Virginia Parole Officer Helps Restore Civil Rights

By Shaw, Kate | Corrections Today, June-July 2012 | Go to article overview

Virginia Parole Officer Helps Restore Civil Rights


Shaw, Kate, Corrections Today


From a young age, Sandra Barr developed a strong interest in criminal justice but was unsure which particular area interested her the most. Upon graduating from high school in 1989, Barr took a job as a dispatcher for her local police department. "I remember feeling very blessed to have secured the job because I was so young and the employment required a great deal of maturity and responsibility," Barr recalled. After four years with the local police department, Barr became a dispatcher for the Virginia State Police. In 1998, she took a job as an inmate classification officer with the Henrico County Sheriff's Office. Through her new position, Barr's interests continued to evolve, and she began to understand exactly what she wanted to do. "This employment really sparked my interest in probation work as I became curious about what happened to individuals once they left jail, and the services afforded to them during incarceration," she said. As a result, Barr became a probation and parole officer for the Virginia Department of Corrections later that year.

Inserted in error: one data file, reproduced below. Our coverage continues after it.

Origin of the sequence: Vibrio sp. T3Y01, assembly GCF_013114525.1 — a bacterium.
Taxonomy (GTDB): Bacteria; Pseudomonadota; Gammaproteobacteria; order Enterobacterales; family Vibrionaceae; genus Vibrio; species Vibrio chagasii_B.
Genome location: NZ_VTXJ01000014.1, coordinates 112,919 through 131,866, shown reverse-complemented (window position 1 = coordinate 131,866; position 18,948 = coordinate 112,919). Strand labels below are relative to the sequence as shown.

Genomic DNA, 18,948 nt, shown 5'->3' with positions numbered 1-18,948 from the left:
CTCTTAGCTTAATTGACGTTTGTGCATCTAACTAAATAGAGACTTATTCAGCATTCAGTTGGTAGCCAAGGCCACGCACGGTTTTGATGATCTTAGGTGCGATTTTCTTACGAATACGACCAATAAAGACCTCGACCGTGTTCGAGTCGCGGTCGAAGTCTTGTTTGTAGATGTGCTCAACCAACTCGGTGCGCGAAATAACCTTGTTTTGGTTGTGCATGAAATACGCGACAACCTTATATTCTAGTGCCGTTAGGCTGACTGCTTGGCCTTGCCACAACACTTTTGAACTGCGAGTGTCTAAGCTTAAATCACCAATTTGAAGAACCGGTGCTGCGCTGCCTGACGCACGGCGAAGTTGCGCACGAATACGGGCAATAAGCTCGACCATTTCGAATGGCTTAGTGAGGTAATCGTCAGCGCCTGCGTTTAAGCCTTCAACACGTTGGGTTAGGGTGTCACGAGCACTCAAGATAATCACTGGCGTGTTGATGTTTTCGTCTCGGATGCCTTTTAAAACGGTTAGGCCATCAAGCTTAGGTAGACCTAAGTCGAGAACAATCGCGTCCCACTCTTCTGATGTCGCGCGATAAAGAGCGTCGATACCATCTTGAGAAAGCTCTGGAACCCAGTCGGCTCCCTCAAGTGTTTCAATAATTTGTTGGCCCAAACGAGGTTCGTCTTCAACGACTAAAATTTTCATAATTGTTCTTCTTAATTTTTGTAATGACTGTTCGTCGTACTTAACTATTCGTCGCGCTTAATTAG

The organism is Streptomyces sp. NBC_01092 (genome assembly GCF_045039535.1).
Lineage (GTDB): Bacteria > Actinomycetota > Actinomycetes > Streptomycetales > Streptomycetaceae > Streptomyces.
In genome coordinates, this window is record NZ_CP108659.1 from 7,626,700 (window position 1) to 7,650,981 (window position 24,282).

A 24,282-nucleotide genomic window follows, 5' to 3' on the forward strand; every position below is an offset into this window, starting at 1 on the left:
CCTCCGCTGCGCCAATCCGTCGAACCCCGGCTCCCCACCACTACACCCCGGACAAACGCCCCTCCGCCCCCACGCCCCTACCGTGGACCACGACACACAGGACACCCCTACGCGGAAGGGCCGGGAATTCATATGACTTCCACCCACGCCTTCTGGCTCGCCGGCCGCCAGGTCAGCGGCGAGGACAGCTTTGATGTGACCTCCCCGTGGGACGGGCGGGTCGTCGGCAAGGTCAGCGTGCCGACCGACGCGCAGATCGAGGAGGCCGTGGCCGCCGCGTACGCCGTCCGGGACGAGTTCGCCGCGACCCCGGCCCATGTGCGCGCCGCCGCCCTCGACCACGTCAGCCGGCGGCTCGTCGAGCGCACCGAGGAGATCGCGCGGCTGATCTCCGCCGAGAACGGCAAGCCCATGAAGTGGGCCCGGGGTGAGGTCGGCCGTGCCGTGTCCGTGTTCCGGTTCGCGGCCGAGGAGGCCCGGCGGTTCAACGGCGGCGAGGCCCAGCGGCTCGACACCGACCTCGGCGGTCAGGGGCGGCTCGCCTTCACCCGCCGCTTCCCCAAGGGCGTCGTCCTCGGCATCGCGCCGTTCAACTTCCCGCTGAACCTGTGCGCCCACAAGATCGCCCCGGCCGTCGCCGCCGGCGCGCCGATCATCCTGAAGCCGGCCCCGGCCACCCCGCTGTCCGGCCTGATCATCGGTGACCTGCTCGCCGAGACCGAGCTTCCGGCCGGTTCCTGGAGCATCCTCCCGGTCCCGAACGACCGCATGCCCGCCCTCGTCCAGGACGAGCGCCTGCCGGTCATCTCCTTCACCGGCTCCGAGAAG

It was through this job that Barr found her niche. Today, as a senior probation and parole officer in Smyth County, Va., Barr supervises three parole officers as well as the general day-to-day office activities. In addition, she manages a caseload of probationers and handles many additional responsibilities. Barr feels that the most rewarding aspect of her job is the service she provides for her community. "For me, my job is about working with people who have difficulties and transitioning them to a prosocial attitude that is more suitable for a safe and productive community," Barr said.

In March 2011, Barr further demonstrated her commitment to improving reentry services by developing a program to assist ex-offenders in applying for their civil rights to be restored. Barr began to advertise the class through newspaper articles and radio broadcasts. The program was open to all ex-offenders as well as members of the general public who wanted to learn more about the restoration process. "When I initially advertised the class I did not expect to get the overwhelming response that I did. The response was so great that it became not just one class but two," Barr said. …

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